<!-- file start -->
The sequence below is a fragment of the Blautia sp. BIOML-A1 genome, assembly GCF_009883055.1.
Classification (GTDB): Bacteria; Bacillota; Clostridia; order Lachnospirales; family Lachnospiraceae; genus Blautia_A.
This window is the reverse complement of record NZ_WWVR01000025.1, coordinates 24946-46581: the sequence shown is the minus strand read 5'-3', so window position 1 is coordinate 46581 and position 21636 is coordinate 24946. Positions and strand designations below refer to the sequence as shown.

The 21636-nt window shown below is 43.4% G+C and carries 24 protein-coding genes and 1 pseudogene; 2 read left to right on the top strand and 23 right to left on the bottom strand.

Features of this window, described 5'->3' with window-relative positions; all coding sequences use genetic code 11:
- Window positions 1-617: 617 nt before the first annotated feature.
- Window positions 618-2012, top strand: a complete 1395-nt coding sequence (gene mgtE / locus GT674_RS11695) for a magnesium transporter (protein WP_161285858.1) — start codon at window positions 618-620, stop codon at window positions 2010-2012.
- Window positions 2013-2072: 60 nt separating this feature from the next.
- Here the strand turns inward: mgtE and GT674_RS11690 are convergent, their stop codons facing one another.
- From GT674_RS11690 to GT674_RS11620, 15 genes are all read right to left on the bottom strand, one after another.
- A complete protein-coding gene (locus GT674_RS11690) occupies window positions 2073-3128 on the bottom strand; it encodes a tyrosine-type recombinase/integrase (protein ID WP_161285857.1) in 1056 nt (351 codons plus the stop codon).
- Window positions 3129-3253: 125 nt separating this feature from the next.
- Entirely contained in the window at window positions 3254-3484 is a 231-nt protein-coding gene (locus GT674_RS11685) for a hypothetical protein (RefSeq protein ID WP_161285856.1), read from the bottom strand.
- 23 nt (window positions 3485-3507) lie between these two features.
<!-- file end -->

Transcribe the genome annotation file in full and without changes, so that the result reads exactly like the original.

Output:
The sequence below is a fragment of the Blautia sp. BIOML-A1 genome, assembly GCF_009883055.1.
Classification (GTDB): Bacteria; Bacillota; Clostridia; order Lachnospirales; family Lachnospiraceae; genus Blautia_A.
This window is the reverse complement of record NZ_WWVR01000025.1, coordinates 24946-46581: the sequence shown is the minus strand read 5'-3', so window position 1 is coordinate 46581 and position 21636 is coordinate 24946. Positions and strand designations below refer to the sequence as shown.

The 21636-nt window shown below is 43.4% G+C and carries 24 protein-coding genes and 1 pseudogene; 2 read left to right on the top strand and 23 right to left on the bottom strand.

Features of this window, described 5'->3' with window-relative positions; all coding sequences use genetic code 11:
- Window positions 1-617: 617 nt before the first annotated feature.
- Window positions 618-2012, top strand: a complete 1395-nt coding sequence (gene mgtE / locus GT674_RS11695) for a magnesium transporter (protein WP_161285858.1) — start codon at window positions 618-620, stop codon at window positions 2010-2012.
- Window positions 2013-2072: 60 nt separating this feature from the next.
- Here the strand turns inward: mgtE and GT674_RS11690 are convergent, their stop codons facing one another.
- From GT674_RS11690 to GT674_RS11620, 15 genes are all read right to left on the bottom strand, one after another.
- A complete protein-coding gene (locus GT674_RS11690) occupies window positions 2073-3128 on the bottom strand; it encodes a tyrosine-type recombinase/integrase (protein ID WP_161285857.1) in 1056 nt (351 codons plus the stop codon).
- Window positions 3129-3253: 125 nt separating this feature from the next.
- Entirely contained in the window at window positions 3254-3484 is a 231-nt protein-coding gene (locus GT674_RS11685) for a hypothetical protein (RefSeq protein ID WP_161285856.1), read from the bottom strand.
- 23 nt (window positions 3485-3507) lie between these two features.